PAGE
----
March 29th, 2016
Online dating can be pretty terrible. There are a million ways a potential date can go up in flames. For starters, the whole concept is just awkward, given that you’re trying to glean some kind of cohesive sense of a person’s personality based on the sparse and carefully curated information of an OKCupid or Tinder profile. On dating apps, every Type-A douchebag who thinks nothing of beginning a sentence with “I’m not racist, but…” presents himself as a sensitive, cultured and upwardly mobile world traveler who does handstands on the beach and spends Sundays sketching Monet paintings at the museum.
Then you have to hope that the pictures they posted were taken within the last five years, and that they weren’t taken by a budding Richard Avedon and enhanced by artful lighting or deceptive camera angles. And if you’re lucky enough to have a person who actually resembles their photos show up, you could very well end up trying to kill an hour with someone who has the social skills of a limp dishrag, even if their emails did overflow with charming, seductive prose torn straight from the pages of a Henry Miller novel.
Yes, the whole prospect of meeting a stranger under these circumstances is profoundly weird. But that’s what the booze is for, right?
While a couple drinks might not make a guy who looks like Karl Malden start looking more like Karl Urban (Google him, he’s hot), they can make the courtesy-hour you spend with someone with whom you’re not vibing—before you suddenly “remember” that you promised to feed your friend’s cat while she’s out of town—tick by a little faster. Or, in the best-case scenario, a few gin and tonics calm your nerves a little bit, so you’re your most charming, witty and confident self while hitting it off with that freelance graphic designer.
Or, perhaps you’re like me. Perhaps you tended to drink a little too much during blind internet dates, because you drank a little too much in every sphere of your life. I once thought a second date with a guy I met off of Nerve.com was going well, until we met up with his friends and I overheard him whisper into his buddy’s ear, “she drinks like a fish.” Ouch.
Or worse yet, I’d hang out with a guy who could drink as much as me, and wake up in his house the next morning with a raging hangover and barely enough time to get home, change clothes, and scrub off the ring of purple wine stains around my mouth before trudging into work. That is, assuming I didn’t immediately need to barf upon opening my eyes.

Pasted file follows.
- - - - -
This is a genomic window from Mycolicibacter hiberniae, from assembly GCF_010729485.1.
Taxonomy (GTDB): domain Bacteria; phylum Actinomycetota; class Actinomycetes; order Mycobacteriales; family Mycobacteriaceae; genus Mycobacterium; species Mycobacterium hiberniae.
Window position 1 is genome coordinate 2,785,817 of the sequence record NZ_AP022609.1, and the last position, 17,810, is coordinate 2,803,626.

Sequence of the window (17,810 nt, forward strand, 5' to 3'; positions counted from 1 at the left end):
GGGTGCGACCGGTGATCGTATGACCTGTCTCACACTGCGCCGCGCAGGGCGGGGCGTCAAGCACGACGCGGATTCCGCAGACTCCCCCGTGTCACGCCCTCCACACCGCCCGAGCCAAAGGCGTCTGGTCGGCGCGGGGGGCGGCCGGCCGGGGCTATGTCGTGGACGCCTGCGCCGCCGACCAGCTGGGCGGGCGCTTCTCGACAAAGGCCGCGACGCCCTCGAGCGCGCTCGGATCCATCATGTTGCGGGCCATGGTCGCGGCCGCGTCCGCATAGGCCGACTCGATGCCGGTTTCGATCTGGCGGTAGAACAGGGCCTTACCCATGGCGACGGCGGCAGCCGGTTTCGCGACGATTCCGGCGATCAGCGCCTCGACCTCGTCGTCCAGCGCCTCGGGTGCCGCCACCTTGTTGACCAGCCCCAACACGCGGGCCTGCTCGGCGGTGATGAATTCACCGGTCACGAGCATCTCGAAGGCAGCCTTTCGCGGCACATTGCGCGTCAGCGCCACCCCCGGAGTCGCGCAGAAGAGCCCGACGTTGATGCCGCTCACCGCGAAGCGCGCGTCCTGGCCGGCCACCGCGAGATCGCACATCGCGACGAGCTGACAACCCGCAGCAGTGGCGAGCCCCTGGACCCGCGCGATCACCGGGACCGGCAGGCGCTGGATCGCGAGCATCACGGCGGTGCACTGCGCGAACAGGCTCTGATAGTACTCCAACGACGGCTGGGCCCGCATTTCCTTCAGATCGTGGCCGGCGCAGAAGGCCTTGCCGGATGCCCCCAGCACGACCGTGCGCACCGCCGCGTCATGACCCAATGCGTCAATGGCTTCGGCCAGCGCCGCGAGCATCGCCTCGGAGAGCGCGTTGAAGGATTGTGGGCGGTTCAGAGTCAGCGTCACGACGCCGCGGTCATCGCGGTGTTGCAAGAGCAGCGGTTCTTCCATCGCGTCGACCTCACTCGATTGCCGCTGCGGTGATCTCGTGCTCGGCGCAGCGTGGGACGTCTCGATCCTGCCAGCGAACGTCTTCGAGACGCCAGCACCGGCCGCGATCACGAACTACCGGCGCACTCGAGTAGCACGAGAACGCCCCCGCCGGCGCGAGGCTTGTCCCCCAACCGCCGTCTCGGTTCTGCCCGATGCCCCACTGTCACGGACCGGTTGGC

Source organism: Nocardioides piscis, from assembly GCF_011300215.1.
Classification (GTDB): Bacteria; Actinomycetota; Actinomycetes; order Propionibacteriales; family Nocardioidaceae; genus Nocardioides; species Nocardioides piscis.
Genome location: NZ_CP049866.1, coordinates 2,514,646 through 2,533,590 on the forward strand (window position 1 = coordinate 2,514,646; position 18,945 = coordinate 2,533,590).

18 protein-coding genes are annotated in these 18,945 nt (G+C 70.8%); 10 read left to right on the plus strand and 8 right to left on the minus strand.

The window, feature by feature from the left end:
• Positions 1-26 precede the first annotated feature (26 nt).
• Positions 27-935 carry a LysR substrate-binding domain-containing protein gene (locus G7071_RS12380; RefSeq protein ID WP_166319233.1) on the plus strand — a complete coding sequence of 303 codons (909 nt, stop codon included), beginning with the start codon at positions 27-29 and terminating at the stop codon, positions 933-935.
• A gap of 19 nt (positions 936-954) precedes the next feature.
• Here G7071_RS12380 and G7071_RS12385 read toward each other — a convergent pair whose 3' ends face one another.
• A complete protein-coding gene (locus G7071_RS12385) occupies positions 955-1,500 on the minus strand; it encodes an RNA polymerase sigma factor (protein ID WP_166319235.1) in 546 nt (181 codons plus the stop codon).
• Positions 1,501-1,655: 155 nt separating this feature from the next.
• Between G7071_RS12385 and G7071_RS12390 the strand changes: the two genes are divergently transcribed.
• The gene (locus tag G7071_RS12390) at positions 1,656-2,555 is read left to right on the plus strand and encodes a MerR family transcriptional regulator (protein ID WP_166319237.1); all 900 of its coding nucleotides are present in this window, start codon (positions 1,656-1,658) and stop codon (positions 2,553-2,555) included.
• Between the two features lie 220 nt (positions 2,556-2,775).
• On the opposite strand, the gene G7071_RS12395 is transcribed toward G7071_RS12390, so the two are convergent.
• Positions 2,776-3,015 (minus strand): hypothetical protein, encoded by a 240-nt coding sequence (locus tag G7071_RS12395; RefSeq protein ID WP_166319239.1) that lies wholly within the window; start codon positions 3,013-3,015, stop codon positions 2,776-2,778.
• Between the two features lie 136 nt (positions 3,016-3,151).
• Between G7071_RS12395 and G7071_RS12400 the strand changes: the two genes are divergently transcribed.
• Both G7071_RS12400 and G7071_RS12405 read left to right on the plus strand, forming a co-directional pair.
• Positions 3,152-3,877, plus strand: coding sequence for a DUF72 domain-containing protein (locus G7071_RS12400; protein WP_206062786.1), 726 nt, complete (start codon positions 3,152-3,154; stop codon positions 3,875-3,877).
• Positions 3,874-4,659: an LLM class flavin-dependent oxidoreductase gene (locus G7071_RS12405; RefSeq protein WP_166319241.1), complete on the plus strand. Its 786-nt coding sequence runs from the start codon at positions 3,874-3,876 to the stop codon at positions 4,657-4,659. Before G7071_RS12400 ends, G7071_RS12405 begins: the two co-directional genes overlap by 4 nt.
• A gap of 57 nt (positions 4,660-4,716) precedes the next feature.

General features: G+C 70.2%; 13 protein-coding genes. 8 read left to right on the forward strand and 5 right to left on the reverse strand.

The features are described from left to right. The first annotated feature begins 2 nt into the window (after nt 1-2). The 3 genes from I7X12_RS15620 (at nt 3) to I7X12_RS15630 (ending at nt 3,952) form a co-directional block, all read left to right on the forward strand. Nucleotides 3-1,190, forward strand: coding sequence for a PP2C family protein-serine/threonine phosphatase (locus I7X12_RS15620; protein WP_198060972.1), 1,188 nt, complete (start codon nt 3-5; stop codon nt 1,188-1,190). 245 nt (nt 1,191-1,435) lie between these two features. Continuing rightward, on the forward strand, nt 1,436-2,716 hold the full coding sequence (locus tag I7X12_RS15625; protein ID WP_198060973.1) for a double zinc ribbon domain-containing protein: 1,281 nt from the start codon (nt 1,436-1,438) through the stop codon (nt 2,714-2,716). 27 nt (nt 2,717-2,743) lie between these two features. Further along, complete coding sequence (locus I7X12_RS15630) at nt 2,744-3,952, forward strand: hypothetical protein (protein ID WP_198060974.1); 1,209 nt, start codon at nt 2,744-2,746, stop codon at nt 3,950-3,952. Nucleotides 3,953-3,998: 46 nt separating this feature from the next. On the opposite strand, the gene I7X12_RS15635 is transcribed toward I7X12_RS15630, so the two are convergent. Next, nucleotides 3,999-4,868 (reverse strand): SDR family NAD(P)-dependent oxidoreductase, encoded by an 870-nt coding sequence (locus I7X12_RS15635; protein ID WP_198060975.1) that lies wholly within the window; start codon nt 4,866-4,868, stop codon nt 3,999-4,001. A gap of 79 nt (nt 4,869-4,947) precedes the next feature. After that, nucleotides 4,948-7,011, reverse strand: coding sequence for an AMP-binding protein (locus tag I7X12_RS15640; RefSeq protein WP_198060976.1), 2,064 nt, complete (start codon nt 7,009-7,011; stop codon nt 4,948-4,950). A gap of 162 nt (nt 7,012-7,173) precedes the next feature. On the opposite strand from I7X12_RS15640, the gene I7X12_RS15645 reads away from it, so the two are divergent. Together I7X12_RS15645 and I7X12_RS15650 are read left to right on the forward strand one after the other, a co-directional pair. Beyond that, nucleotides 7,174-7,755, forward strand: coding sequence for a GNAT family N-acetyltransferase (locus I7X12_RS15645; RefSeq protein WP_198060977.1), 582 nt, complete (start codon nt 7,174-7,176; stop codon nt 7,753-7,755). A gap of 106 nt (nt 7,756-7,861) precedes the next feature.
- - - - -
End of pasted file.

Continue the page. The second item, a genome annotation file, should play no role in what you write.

Neither scenario was really a solid foundation on which to build a lasting relationship.
About four years ago, it became clear to me that I should prise the bottle out of my mouth. And when I say “it became clear to me,” I mean “I suffered a bout of alcohol poisoning and emerged from a blackout to find myself in the emergency room.” Although I quit booze, I didn’t quit online dating. And if things were awkward and difficult before, well, sobriety presented a whole new set of challenges. For starters, that social lubricant that lowered the inhibitions just enough to facilitate moments like that first kiss or reckless back-seat-of-the-cab make-out was gone. Plus, I now had to come up with an explanation for potential suitors of why I don’t drink.
On OKCupid, there’s an option to displays whether you’re a social drinker, a heavy drinker, or if you don’t drink at all. Naturally, these days I check the last box. Despite that, guys would still typically asked me out “for a drink.” And I have no problem going out “for a drink.” I do it all the time.
And that’s just as well, because have you ever tried going on a date in a coffee shop? Have you ever met an internet stranger amid a sea of people sitting with their laptops? Have you ever tried to break the ice while bordered on all sides by easily distractible people tapping away on their keyboards? They know a Tinder date when they see one. And since they’re already on the internet, they are usually broadcasting the most painful and inane soundbites from your date to their Twitter followers and Facebook friends. I know because I eat it up when people in my networks Tweet about their proximity to an awkward first date. Even if the people around you aren’t texting their friends, your date is basically dinner theater to an audience of people who can’t quite focus on their novels and screenplays.
I prefer going on dates at bars. They’re dimly lit, so you can get lost in a dark corner, talk, and maybe play some pinball without your conversation being fodder for some bored MFA student sitting at the next table. If I’m not feeling any spark, I can exit quickly after one or two drinks.